Howard spent seven months shooting and editing his first film, Chief, a short movie about a Native American who keeps his grandfather's promise by saving the tribe's dam.
The Pima-Maricopa creator will feature his film at the American Indian Film Institute's annual film tour June 13, 15 and 16 at the Salt River Pima-Maricopa Indian Community.
The three-day tour features films from across the nation, including award-winning Native American films, promoted by San Francisco-based institute, a non-profit media arts center founded in 1979 to foster understanding of the culture, traditions and issues of contemporary Native Americans.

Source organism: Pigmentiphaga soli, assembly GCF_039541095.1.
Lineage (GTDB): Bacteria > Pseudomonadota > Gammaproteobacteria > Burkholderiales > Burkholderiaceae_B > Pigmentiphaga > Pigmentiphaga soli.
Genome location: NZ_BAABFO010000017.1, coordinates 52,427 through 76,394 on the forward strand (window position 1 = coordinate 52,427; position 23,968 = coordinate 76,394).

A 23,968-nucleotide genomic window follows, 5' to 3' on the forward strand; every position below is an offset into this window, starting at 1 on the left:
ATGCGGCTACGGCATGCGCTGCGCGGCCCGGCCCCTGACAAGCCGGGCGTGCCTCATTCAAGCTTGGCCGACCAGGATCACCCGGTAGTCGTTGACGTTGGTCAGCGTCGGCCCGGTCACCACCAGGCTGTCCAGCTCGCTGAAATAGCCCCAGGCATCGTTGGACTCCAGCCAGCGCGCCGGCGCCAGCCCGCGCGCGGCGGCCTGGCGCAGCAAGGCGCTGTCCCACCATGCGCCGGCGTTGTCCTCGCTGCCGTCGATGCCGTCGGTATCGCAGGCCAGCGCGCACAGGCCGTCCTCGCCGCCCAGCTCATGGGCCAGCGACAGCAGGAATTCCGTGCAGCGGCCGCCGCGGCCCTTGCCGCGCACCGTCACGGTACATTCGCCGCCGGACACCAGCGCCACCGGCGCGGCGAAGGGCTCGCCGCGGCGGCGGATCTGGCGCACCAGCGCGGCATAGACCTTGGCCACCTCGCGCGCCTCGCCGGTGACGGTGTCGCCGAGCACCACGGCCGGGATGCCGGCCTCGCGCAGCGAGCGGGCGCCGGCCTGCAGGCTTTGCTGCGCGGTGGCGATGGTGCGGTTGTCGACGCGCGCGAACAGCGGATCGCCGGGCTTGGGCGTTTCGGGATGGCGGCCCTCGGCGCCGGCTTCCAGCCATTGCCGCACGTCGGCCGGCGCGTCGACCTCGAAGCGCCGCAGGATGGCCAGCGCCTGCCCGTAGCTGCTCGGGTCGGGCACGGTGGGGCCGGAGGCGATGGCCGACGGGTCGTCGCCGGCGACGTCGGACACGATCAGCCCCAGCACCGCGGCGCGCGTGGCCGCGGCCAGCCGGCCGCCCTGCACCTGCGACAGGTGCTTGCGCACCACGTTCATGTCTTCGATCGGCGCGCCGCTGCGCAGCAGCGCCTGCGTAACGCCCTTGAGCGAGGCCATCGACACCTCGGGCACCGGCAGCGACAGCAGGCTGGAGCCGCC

"I wanted to portray a very atypical Native American character that one may not be used to seeing in a movie. He's very angry. Basically, I kind of got tired of how Native Americans are portrayed in movies. Usually it's someone to be sympathized, or somebody to be passive or a stereotypical savage type," Howard said.
In comics, the angry Indian (usually a military vet) is commonplace. The angry Indian grandson who takes up his grandfather's cause is common enough to be a cliché.